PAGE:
First-Ever US Adaptive Championship Puts Spotlight On Golfers With Disabilities
MONTROSE, Mich. — Tracy Ramin is more than just one of the contestants trying to win this week’s U.S. Adaptive Open.
He’s also like a proud father after seeing years of hard work to get the tournament off the ground finally pay off.
The United States Golf Association is sponsoring the first U.S. Adaptive Open which began Monday at Pinehurst No. 6 in North Carolina. Ramin is one of four Michigan players in the field for the 54-hole event.
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Ramin, a teaching pro at Briar Ridge Golf Course in Montrose near Flint, is the executive director of the National Amputee Association and is on the USGA’s competition committee. He’s the captain of the U.S. ParaGolf team.
Seeing the U.S. Adaptive Championship finally being played is the result of years of work Ramin put in.
“I’ve been involved since the inception of it,” said Ramin, 50. “We’ve really been pushing the USGA for 10 years to be more involved. The last three years, they’ve done distance measuring for the (National Amputee and Adaptive Championship), trying to help categories for each impairment.
“I helped name the tournament. They asked me what I thought about Disabled Open. I said no. Disabled is a negative word. We don’t want to say disabled. We want to say adaptive.”
The tournament is for players with some kind of impairment. The 96 players in the field include some with amputated limbs, Down syndrome, diabetes, a club foot and cerebral palsy.
In Ramin’s case, he had his left leg amputated about 2½ inches below the knee in 1998 after suffering a horrific injury on I-75 just north of Flint after a 40-foot extension ladder fell off his truck.
“I got out and looked and (traffic) was clear,” he said. “A 40-foot extension ladder rattled off right in the slow lane. A semi went into the fast lane to give me room and a pickup passed him on the right and hit me going 80 mph.
“My dad found my leg bones on the side of the road the next day. It ripped the bones right out. The ankle bone and foot bones were gone completely. That’s what he found the next day. A hole in my side was so big you could fit a baseball in my left hip.
“Broke my shoulder, broke my jaw in two spots, broke my right leg. I had a 2% chance to live.”
Yet he not only survived but it wasn’t long before Ramin was back on the golf course.
“Three months after my accident with some rickety prosthetic,” he said. “It was like a big old brace. It wasn’t even a prosthetic. It was more like a big crutch. Before I got hurt I was a pretty good golfer. After I got hurt, I had 10 surgeries in 10 years.
“I’d have surgery in the winter and play in the summer and I got pretty good.”
Good enough to have won the 2019 Georgia State Golf Association’s Adaptive Golf Championship, the 2018 Missouri Amputee Championship and the 2018 Midwest Amputee and Disabled Championship.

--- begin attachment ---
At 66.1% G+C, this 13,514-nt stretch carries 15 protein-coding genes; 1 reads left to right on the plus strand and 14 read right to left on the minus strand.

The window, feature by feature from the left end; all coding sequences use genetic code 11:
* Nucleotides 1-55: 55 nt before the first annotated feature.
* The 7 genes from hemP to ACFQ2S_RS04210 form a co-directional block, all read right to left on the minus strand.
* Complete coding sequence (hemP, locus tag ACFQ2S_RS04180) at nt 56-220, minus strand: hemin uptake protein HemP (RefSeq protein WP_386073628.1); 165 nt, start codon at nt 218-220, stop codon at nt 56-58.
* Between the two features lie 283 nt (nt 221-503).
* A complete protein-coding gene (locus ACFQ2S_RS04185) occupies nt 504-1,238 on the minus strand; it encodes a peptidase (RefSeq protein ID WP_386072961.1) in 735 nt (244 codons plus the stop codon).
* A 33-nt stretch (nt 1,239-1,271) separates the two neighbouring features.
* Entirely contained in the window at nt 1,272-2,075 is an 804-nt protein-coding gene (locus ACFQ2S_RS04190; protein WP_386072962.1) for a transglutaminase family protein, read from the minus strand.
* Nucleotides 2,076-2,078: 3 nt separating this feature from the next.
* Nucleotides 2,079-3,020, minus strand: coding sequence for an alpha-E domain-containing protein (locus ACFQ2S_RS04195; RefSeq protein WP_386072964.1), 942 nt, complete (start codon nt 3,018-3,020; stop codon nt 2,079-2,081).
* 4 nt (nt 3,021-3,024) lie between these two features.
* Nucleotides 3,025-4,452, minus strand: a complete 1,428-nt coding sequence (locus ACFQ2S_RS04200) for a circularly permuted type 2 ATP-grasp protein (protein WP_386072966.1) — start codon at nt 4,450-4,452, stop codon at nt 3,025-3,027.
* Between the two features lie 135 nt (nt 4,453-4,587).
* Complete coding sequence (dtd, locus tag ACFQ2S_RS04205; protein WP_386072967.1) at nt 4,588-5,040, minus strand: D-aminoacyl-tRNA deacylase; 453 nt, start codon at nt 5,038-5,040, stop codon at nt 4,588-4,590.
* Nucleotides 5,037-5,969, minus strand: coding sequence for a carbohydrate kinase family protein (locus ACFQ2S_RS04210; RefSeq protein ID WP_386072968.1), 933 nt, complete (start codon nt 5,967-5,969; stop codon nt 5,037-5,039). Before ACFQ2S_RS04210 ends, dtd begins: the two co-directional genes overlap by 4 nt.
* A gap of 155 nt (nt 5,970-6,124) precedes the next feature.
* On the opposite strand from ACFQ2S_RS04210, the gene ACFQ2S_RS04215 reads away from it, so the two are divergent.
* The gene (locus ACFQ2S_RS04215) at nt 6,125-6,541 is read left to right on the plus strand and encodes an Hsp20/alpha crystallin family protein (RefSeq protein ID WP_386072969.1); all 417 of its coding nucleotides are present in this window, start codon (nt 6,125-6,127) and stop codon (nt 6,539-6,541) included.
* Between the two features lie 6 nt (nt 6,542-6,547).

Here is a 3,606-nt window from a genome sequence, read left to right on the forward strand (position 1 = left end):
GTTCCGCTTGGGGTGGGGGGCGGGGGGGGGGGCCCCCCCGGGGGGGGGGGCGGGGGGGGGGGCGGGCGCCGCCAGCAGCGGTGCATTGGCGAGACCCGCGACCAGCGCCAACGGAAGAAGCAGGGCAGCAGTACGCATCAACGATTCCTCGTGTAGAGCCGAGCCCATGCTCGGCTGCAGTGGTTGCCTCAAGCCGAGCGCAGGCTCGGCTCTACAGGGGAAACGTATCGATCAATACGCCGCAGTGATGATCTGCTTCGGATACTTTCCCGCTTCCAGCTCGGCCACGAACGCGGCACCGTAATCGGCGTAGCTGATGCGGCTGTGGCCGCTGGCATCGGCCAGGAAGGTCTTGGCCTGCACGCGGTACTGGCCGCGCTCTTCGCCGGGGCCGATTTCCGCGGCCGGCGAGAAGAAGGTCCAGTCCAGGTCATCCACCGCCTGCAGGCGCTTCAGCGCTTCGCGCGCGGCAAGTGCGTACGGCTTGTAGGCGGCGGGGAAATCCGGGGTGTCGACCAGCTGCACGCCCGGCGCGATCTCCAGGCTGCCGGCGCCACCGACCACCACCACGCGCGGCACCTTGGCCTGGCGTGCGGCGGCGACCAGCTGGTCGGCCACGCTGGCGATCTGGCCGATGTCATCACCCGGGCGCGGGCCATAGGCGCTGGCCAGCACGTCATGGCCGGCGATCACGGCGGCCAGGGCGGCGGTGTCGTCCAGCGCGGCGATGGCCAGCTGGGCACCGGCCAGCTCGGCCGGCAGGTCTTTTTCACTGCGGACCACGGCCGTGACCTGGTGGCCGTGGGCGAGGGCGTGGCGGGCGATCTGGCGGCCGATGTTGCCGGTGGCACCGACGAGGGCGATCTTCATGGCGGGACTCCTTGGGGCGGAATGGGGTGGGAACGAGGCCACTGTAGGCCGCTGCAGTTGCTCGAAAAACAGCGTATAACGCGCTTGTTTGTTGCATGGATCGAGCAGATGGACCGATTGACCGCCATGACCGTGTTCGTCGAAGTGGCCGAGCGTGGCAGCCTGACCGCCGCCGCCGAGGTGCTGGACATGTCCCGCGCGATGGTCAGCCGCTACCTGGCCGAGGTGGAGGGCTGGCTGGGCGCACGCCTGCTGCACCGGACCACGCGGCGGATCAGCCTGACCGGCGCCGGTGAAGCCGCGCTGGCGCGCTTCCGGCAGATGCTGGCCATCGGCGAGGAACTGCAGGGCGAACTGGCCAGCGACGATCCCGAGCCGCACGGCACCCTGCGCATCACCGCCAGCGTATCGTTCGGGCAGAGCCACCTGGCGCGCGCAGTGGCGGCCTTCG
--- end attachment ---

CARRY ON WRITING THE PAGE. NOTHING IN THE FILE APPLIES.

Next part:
He plays to a 1.7 handicap these days after previously having a plus-1.7 handicap.
Ramin prepared for the U.S. Adaptive Open by playing practice rounds in recent weeks at The Fortress in Frankenmuth, Metamora Golf Club near Lapeer and Forest Akers in East Lansing.
“My game is pretty tight right now,” he said. “I was ranked No. 7 in the world within the last six months. I work a lot so it’s hard to put the time in. The last two weeks, I’ve played a lot of golf. I shot 76 at The Fortress the other day
“When I’m playing well, I’m low 70s. When I’m not playing as much, I’m high 70s. I think I can keep it in the 70s all three days (at Pinehurst). If I make a lot of putts and play to my level and have my week, I can win for sure.
“There are some great players coming in but pretty much everybody coming has been at the three-day events I’ve been at and I’ve beaten them all in at least one round.”
The tournament features players from 29 states and 11 countries and competitors range in age from 15 to 80.
The field will also include former Buick Open champion Ken Green, a five-time winner on the PGA Tour and former member of the U.S. Ryder Cup team. Green lost his leg in an RV accident in 2009.
Ramin’s day job is the owner of 810 Vending, a company that has massage chairs in four states. He also gives clinics to adaptive golfers around the country, including several at PGA Tour events.
While he’d obviously like to win at Pinehurst, just seeing the tournament finally get off the ground is a victory in itself. Ramin hopes it inspires players with impairments to play golf.
“I would love to be on top,” he said. “But it’s more about awareness. Somebody is watching at home and saying, ‘If that guy can do it, I can do it, too.'”
Golf Channel will provide daily coverage from noon-2 p.m. and 4-5 p.m. ET. The trophy ceremony and playoff (if necessary) will also be televised July 20 on Golf Channel.
USGA.org will feature live scoring, video highlights and daily highlight packages on its YouTube channel.
Some of the notable players are highlighted on USGA.org.
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